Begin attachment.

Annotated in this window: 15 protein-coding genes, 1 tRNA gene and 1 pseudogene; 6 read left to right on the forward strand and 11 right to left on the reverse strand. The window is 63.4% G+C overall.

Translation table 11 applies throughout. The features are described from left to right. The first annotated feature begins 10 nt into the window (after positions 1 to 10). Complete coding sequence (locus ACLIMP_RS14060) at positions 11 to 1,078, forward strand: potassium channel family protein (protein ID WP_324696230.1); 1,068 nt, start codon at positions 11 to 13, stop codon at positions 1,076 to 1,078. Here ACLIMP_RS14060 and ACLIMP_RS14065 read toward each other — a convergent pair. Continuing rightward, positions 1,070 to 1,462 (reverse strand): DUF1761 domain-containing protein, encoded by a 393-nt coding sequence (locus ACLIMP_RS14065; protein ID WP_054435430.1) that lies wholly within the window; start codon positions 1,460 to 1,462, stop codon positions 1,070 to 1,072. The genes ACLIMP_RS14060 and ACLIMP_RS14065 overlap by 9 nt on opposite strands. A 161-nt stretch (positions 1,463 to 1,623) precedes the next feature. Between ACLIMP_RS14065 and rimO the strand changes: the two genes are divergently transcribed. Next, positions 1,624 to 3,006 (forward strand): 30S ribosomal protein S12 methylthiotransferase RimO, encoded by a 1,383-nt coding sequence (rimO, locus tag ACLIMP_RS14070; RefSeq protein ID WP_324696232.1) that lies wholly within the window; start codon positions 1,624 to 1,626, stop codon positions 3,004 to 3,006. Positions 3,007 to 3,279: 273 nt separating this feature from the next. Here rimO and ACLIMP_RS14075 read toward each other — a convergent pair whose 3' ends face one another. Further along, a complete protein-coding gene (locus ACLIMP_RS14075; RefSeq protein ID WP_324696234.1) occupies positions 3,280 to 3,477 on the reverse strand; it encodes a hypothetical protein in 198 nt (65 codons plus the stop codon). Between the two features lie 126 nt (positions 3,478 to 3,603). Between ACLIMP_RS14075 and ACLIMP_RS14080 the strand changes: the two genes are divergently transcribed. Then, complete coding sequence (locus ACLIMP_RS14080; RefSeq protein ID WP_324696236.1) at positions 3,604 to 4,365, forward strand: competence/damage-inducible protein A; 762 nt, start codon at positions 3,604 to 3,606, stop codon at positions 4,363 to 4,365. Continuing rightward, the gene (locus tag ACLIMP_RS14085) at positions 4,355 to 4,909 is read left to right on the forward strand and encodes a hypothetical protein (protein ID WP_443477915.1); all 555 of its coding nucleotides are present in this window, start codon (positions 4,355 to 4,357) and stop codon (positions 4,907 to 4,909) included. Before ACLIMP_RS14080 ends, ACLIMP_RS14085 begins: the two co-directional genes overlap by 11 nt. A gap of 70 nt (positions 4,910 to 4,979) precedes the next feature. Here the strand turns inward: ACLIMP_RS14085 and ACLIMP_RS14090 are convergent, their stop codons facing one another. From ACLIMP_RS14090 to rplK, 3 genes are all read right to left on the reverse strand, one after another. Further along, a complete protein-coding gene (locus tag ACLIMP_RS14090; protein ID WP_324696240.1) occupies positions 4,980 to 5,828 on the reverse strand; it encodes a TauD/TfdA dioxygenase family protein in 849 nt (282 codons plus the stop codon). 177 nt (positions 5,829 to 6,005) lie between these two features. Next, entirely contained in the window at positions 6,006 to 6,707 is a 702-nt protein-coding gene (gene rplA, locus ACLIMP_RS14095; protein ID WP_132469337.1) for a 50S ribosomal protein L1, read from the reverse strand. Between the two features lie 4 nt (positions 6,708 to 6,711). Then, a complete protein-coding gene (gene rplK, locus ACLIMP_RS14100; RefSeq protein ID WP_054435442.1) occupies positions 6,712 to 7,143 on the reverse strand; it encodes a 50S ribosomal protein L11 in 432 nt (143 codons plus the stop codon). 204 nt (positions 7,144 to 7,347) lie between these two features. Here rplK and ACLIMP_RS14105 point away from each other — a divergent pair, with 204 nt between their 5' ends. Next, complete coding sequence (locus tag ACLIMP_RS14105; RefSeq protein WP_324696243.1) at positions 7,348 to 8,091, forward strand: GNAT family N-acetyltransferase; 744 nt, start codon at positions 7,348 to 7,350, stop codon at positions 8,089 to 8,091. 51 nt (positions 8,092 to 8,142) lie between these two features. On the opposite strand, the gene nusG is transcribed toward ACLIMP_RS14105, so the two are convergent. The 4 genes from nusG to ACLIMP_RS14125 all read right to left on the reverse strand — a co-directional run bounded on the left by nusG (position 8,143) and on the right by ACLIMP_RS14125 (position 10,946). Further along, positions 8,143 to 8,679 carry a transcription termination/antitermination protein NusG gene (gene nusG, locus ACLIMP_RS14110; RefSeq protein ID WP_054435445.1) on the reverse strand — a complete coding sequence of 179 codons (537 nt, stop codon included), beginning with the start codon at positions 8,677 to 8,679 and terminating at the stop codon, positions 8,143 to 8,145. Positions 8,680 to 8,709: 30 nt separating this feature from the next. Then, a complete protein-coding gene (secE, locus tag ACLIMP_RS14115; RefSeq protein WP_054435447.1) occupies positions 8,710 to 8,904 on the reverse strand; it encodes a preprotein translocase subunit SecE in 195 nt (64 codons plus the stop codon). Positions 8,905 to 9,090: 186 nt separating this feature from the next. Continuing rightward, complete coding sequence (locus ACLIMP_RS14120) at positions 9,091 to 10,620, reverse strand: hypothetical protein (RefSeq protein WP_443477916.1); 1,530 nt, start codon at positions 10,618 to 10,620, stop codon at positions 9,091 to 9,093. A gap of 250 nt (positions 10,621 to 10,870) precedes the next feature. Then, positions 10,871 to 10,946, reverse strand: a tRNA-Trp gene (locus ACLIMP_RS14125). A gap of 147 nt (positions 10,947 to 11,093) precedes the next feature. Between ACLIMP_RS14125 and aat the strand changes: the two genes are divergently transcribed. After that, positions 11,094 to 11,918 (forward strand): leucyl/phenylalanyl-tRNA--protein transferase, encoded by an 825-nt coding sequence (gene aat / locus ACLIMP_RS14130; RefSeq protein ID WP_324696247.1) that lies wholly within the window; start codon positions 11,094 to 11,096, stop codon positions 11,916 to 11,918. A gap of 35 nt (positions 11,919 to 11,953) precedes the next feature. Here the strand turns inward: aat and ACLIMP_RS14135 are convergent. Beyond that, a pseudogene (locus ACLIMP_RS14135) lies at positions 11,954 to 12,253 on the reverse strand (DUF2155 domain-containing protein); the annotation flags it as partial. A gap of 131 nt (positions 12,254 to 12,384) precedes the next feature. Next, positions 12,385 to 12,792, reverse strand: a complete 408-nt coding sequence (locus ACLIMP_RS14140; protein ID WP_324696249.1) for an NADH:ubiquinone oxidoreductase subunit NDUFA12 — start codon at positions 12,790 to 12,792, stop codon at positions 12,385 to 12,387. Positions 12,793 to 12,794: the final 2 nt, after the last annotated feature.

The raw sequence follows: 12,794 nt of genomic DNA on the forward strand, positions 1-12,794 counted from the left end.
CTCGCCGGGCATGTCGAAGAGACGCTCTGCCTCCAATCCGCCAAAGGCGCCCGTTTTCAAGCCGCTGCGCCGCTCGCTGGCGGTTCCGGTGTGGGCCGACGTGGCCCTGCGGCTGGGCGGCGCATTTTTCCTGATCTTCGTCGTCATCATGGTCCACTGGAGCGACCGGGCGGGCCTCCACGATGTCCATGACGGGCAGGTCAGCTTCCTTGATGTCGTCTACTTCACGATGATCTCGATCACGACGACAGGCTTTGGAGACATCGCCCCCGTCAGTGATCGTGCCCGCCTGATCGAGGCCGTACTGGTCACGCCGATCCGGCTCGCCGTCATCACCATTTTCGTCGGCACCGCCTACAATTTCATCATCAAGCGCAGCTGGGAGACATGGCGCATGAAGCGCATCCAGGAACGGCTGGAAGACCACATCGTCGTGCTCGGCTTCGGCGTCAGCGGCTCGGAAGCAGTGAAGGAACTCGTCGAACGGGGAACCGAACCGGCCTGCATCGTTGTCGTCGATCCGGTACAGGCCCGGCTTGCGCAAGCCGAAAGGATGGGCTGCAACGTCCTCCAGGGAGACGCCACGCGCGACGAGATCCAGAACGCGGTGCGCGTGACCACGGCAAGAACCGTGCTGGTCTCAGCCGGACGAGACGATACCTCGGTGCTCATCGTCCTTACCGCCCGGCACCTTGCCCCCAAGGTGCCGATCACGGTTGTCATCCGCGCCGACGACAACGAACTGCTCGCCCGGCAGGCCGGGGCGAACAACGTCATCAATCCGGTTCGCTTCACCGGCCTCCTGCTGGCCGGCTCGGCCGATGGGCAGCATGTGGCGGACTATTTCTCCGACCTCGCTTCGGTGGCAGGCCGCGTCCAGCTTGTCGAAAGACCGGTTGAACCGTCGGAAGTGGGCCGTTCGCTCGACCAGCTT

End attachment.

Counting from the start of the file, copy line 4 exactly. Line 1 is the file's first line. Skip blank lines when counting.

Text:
CTCGCCGGGCATGTCGAAGAGACGCTCTGCCTCCAATCCGCCAAAGGCGCCCGTTTTCAAGCCGCTGCGCCGCTCGCTGGCGGTTCCGGTGTGGGCCGACGTGGCCCTGCGGCTGGGCGGCGCATTTTTCCTGATCTTCGTCGTCATCATGGTCCACTGGAGCGACCGGGCGGGCCTCCACGATGTCCATGACGGGCAGGTCAGCTTCCTTGATGTCGTCTACTTCACGATGATCTCGATCACGACGACAGGCTTTGGAGACATCGCCCCCGTCAGTGATCGTGCCCGCCTGATCGAGGCCGTACTGGTCACGCCGATCCGGCTCGCCGTCATCACCATTTTCGTCGGCACCGCCTACAATTTCATCATCAAGCGCAGCTGGGAGACATGGCGCATGAAGCGCATCCAGGAACGGCTGGAAGACCACATCGTCGTGCTCGGCTTCGGCGTCAGCGGCTCGGAAGCAGTGAAGGAACTCGTCGAACGGGGAACCGAACCGGCCTGCATCGTTGTCGTCGATCCGGTACAGGCCCGGCTTGCGCAAGCCGAAAGGATGGGCTGCAACGTCCTCCAGGGAGACGCCACGCGCGACGAGATCCAGAACGCGGTGCGCGTGACCACGGCAAGAACCGTGCTGGTCTCAGCCGGACGAGACGATACCTCGGTGCTCATCGTCCTTACCGCCCGGCACCTTGCCCCCAAGGTGCCGATCACGGTTGTCATCCGCGCCGACGACAACGAACTGCTCGCCCGGCAGGCCGGGGCGAACAACGTCATCAATCCGGTTCGCTTCACCGGCCTCCTGCTGGCCGGCTCGGCCGATGGGCAGCATGTGGCGGACTATTTCTCCGACCTCGCTTCGGTGGCAGGCCGCGTCCAGCTTGTCGAAAGACCGGTTGAACCGTCGGAAGTGGGCCGTTCGCTCGACCAGCTT